Wednesday, February 10, 2010

Content and Delivery

Google has announced plans to go into the broadband delivery business. They already laid fiber in their own California community, and claim that they will bring fiber-delivered ultra-highspeed broadband as demonstrations of the poor capacity of current broadband providers.

Another reason, of course, is that broadband pipes are a good revenue generator. Content may be king, but the pipelayers get the monthly payment receipts.

Think of that. The creators of information, of content – book authors, journalists, essayists, poets, writers of all ilk, filmmakers, musicians – are getting an ever-smaller piece of the pie. Digital music is the best example of this transformation. When a song becomes digital, it is easily transmitted and copied, limiting its business value as a unique item to be sold in hardened form such as tape or plastic CD. Its value is reduced. Apple, Amazon, Rhaposody can sell it over and over. iTunes becomes the delivery mechanism, and broadband providers become the transmitter. The artist is squeezed. I pay for access to that song through my monthly bill to TimeWarner, and I purchase it by giving Apple my credit card number.

At the same time, I read the New York Times for free. Thirty years ago, I bought the paper at the corner store. Today I pay TimeWarner to bring it to my screen. Netflix not only gets me to pay a monthly fee to have movies come to my mailbox, but I can have them delivered directly over my internet connection – some for free.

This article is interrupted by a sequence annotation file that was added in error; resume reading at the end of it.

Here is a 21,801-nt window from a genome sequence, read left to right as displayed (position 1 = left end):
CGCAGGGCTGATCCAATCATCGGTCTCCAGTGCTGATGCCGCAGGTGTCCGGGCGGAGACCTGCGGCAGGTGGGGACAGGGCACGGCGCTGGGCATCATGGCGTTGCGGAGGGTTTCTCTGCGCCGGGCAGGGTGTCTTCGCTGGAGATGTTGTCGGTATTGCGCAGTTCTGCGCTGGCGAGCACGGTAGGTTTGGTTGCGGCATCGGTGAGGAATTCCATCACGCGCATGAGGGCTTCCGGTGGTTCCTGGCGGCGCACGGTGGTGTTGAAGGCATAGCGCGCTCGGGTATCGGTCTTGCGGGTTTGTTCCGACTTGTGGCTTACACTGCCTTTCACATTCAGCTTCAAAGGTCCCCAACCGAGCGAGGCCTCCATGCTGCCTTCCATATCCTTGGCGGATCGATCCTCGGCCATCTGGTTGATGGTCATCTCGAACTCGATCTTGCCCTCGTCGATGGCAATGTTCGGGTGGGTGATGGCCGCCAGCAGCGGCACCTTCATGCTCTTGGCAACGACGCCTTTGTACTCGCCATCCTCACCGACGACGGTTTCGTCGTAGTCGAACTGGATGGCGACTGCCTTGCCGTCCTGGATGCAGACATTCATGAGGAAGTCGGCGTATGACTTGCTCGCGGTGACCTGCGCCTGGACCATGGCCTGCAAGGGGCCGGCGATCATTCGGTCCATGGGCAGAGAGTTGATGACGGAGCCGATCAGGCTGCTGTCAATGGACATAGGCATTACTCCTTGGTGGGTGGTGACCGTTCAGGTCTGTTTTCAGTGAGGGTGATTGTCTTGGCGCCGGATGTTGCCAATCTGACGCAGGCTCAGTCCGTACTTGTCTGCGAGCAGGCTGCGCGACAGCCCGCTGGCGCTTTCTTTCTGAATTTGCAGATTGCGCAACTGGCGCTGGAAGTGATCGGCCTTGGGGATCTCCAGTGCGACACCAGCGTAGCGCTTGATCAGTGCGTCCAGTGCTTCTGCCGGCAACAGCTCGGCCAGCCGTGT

As long as I pay for the pipeline.

Another example of the devaluation of content: Demand Media, one of the largest producers of content on the internet. They have produced five times as many videos on YouTube than any other source, and millions of their articles are available from many sources electronically – many of them ‘how-to’ and ‘gosh-isn’t-this-neat’ articles and videos on how to lose weight, get a job, take care of a cat. Demand Media signs up nearly anyone who raises their hand to write or edit copy, at incredibly cheap rates – the ultimate work-at-home job. Outfits such as this have taken advantage of the new business model, where it is much easier to convert anything to electronic form and push it out over the pipeline, where millions of people will fill their search fields and find this content.

Of course, I am another example with this blog. Anyone can create content for free, and throw it into the electronic traffic lanes. We don’t need a million readers to gain satisfaction from the work. Just a few friends, and maybe a few strangers that strayed in this direction.

And they all paid somebody for the pipeline to their screen.

No comments: